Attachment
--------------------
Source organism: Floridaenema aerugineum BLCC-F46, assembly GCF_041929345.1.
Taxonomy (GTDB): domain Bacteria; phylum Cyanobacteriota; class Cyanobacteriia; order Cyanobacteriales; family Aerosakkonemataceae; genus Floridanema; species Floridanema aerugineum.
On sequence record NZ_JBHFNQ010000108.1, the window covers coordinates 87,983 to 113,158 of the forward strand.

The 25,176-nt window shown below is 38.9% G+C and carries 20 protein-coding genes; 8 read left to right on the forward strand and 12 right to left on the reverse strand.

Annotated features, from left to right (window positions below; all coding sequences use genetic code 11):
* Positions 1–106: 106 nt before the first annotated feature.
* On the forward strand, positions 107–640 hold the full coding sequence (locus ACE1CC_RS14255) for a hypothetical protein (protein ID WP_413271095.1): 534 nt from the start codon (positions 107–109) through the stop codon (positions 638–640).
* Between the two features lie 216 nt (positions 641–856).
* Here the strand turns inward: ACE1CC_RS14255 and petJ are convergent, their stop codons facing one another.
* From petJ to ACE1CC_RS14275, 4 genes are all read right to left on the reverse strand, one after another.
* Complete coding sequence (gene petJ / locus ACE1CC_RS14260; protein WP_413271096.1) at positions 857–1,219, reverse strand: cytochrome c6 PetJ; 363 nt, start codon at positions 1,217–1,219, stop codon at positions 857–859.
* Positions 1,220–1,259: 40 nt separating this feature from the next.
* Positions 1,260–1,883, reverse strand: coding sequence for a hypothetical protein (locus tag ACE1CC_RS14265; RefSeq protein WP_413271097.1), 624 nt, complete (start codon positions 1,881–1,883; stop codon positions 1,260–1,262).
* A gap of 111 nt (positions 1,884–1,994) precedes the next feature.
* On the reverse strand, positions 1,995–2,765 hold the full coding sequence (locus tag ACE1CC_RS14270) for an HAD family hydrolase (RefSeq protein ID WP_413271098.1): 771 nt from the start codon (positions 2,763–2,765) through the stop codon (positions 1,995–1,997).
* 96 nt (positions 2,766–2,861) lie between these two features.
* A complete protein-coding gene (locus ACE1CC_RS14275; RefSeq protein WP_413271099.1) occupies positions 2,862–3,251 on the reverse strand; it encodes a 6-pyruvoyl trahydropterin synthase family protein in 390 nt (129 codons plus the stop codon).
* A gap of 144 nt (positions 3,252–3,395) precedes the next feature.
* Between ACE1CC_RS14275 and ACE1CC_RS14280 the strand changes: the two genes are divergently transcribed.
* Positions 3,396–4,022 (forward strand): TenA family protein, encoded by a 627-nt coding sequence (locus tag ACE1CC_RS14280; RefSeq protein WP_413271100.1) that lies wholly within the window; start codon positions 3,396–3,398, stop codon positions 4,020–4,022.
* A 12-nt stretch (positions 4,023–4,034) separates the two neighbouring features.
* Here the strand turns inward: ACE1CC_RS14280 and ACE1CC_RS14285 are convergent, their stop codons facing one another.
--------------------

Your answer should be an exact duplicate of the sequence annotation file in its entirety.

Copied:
Source organism: Floridaenema aerugineum BLCC-F46, assembly GCF_041929345.1.
Taxonomy (GTDB): domain Bacteria; phylum Cyanobacteriota; class Cyanobacteriia; order Cyanobacteriales; family Aerosakkonemataceae; genus Floridanema; species Floridanema aerugineum.
On sequence record NZ_JBHFNQ010000108.1, the window covers coordinates 87,983 to 113,158 of the forward strand.

The 25,176-nt window shown below is 38.9% G+C and carries 20 protein-coding genes; 8 read left to right on the forward strand and 12 right to left on the reverse strand.

Annotated features, from left to right (window positions below; all coding sequences use genetic code 11):
* Positions 1–106: 106 nt before the first annotated feature.
* On the forward strand, positions 107–640 hold the full coding sequence (locus ACE1CC_RS14255) for a hypothetical protein (protein ID WP_413271095.1): 534 nt from the start codon (positions 107–109) through the stop codon (positions 638–640).
* Between the two features lie 216 nt (positions 641–856).
* Here the strand turns inward: ACE1CC_RS14255 and petJ are convergent, their stop codons facing one another.
* From petJ to ACE1CC_RS14275, 4 genes are all read right to left on the reverse strand, one after another.
* Complete coding sequence (gene petJ / locus ACE1CC_RS14260; protein WP_413271096.1) at positions 857–1,219, reverse strand: cytochrome c6 PetJ; 363 nt, start codon at positions 1,217–1,219, stop codon at positions 857–859.
* Positions 1,220–1,259: 40 nt separating this feature from the next.
* Positions 1,260–1,883, reverse strand: coding sequence for a hypothetical protein (locus tag ACE1CC_RS14265; RefSeq protein WP_413271097.1), 624 nt, complete (start codon positions 1,881–1,883; stop codon positions 1,260–1,262).
* A gap of 111 nt (positions 1,884–1,994) precedes the next feature.
* On the reverse strand, positions 1,995–2,765 hold the full coding sequence (locus tag ACE1CC_RS14270) for an HAD family hydrolase (RefSeq protein ID WP_413271098.1): 771 nt from the start codon (positions 2,763–2,765) through the stop codon (positions 1,995–1,997).
* 96 nt (positions 2,766–2,861) lie between these two features.
* A complete protein-coding gene (locus ACE1CC_RS14275; RefSeq protein WP_413271099.1) occupies positions 2,862–3,251 on the reverse strand; it encodes a 6-pyruvoyl trahydropterin synthase family protein in 390 nt (129 codons plus the stop codon).
* A gap of 144 nt (positions 3,252–3,395) precedes the next feature.
* Between ACE1CC_RS14275 and ACE1CC_RS14280 the strand changes: the two genes are divergently transcribed.
* Positions 3,396–4,022 (forward strand): TenA family protein, encoded by a 627-nt coding sequence (locus tag ACE1CC_RS14280; RefSeq protein WP_413271100.1) that lies wholly within the window; start codon positions 3,396–3,398, stop codon positions 4,020–4,022.
* A 12-nt stretch (positions 4,023–4,034) separates the two neighbouring features.
* Here the strand turns inward: ACE1CC_RS14280 and ACE1CC_RS14285 are convergent, their stop codons facing one another.